This article addresses three questions: why there was a surge in regional cooperation projects in Latin America in the last decade; how to characterize the current multi-faceted scenario; and how to make this complexity work. After a review of six theoretical perspectives, an original conceptual approach is proposed: "modular regionalism." This credibly answers the three questions and offers policy recommendations.
From 2003, the Lula administration has started a discourse and a practice of Brazil as a major international player. However, the conversion of a giant economy and political activism into regional and global power status has eluded Brazil so far. Labels such as great power or leader do not fit it. This article suggests that the problem is not with Brazil being unable to tick all the boxes but with the definitions that we use. Hence a call for new mental categories that better capture the surge of Brazil and other emerging powers in the twenty-first century. Drawing from the business literature, Brazil can be better understood as an international manager. ). Over the next fourteen years Brazil has been broadly perceived as a decisive actor regionally, and a significant player globally. However, the conversion of a giant economy and political activism into actual, tangible regional and global power status seems to have eluded Brazil so far. So how can Brazil's emergence and rise in power be characterised? And how can their actual impact over regional neighbours be captured? As the opening piece of this special issue on 'Latin American responses to the rise of Brazil', this article has two objectives. First, it critically reviews the existing literature on the rise of Brazil and power-related labels in order to illustrate the key features, assets and limitations of Brazil's power display. Second, in doing so the article also sets the stage for, and provides some interpretative tools to read the subsequent individual country case studies.What rise of what power? is a question with important theoretical and practical implications. Theoretically, and this is related to the first aim of this article, the question underpins general concerns in foreign policy analysis as well as more specifically Brazilian preoccupations. In the former case, it allows reflections on what a country wants in/from the international system and what are the best available strategies and instruments to achieve these goals. In the latter, it helps understand Brazil's dilemma on what to do to have its power capabilities noted internationally but at a relatively low cost. On the practical side, and this has more to do with the second aim of the article, the different possible answers to the question may generate different perceptions and therefore different responses from Brazil's regional and global partners. To understand what kind of capabilities, material and immaterial, a country possesses, and in what areas, political, economic, military, it can project them abroad is vital to assess relative positions and power, a key consideration in foreign policy choices.The concept of power and the ways to compare it -and necessarily to measure it somehow -are central to international relations as practice and as an academic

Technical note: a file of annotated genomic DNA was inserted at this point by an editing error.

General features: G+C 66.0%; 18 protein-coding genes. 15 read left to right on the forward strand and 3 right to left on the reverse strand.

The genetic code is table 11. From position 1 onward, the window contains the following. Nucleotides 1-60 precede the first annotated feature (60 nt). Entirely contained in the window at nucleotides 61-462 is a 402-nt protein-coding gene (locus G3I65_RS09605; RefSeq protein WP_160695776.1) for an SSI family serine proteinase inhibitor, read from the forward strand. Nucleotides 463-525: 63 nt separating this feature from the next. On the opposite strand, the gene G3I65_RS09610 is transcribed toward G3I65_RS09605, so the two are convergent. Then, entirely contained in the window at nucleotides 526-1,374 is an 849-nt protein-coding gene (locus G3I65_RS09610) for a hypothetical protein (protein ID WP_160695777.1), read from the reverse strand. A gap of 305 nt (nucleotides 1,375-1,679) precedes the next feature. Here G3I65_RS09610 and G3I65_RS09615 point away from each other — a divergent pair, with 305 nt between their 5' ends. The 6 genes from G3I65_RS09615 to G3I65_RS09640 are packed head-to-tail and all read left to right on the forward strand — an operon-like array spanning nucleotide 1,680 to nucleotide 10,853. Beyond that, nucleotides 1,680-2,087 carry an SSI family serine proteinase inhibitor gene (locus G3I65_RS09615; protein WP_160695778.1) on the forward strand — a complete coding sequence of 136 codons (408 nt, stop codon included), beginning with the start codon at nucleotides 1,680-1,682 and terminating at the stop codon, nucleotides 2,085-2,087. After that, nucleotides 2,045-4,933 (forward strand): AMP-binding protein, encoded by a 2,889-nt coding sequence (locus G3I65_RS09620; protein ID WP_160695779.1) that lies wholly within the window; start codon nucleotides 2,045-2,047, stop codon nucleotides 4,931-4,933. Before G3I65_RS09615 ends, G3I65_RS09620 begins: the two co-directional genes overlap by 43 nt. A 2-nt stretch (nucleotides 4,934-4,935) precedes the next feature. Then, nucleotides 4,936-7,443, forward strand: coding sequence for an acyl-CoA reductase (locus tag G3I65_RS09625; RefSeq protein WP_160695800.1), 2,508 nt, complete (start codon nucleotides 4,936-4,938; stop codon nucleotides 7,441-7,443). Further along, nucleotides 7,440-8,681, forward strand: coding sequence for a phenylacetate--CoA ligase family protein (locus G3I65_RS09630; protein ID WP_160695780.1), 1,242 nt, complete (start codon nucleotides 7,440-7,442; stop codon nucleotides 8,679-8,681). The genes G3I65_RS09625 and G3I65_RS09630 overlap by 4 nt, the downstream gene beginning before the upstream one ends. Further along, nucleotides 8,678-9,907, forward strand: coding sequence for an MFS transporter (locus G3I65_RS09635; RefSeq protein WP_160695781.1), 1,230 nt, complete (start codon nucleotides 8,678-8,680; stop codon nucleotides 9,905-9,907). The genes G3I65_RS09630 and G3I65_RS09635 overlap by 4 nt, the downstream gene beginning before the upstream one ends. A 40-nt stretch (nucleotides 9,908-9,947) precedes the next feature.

Democratic consolidation was the top priority of re-democratized Argentina and Brazil. Regional integration was also part of this goal from two perspectives: from the outside, through a treaty that diminished the scope for political manoeuvring by the military and increased international support for the incumbent administrations, and; from within, through encouragement of a proactive role for business in integration that would give it democratic legitimacy, while, at the same time, exercising democratic practices. Argentine and Brazilian political classes expected to combine these two aspects but soon had to face business reluctance. Government-business relations in the construction of Mercosur reflected government attempts to balance the trade-off between the approaches from without and from within. Although business was largely excluded from the strategic formulation of integration, in a democratic context, governments have to accommodate societal interests. This occurred through a significant overlap between powerful business interests and the executive's plans. The achievement of integration helped consolidate democracy and the choices made by political elites drove forward the democratic process.
Twenty years after its creation MERCOSUR is not a common market yet; its regional parliament has virtually no competence; its first enlargement has been pending ratification for five years. However, MERCOSUR has delivered democratic stability, increased trade flows and international visibility to its members. This article proposes a historical‐institutionalist approach to reconcile more and less optimistic appraisals. The historical component suggests that MERCOSUR has evolved according to the evolution of national interests and agendas. The institutional component suggests that the limited and peculiar institutionalisation affects MERCOSUR's functionality and prospects. The article first reviews the historical evolution of MERCOSUR, then concentrates on the current agenda including the accession of Venezuela, the question of the regional parliament and the completion of the customs union, and finally explores the challenges that competing regional blocs pose to MERCOSUR. The conclusion suggests that institutional deepening might take place via parliamentary and judicial developments.
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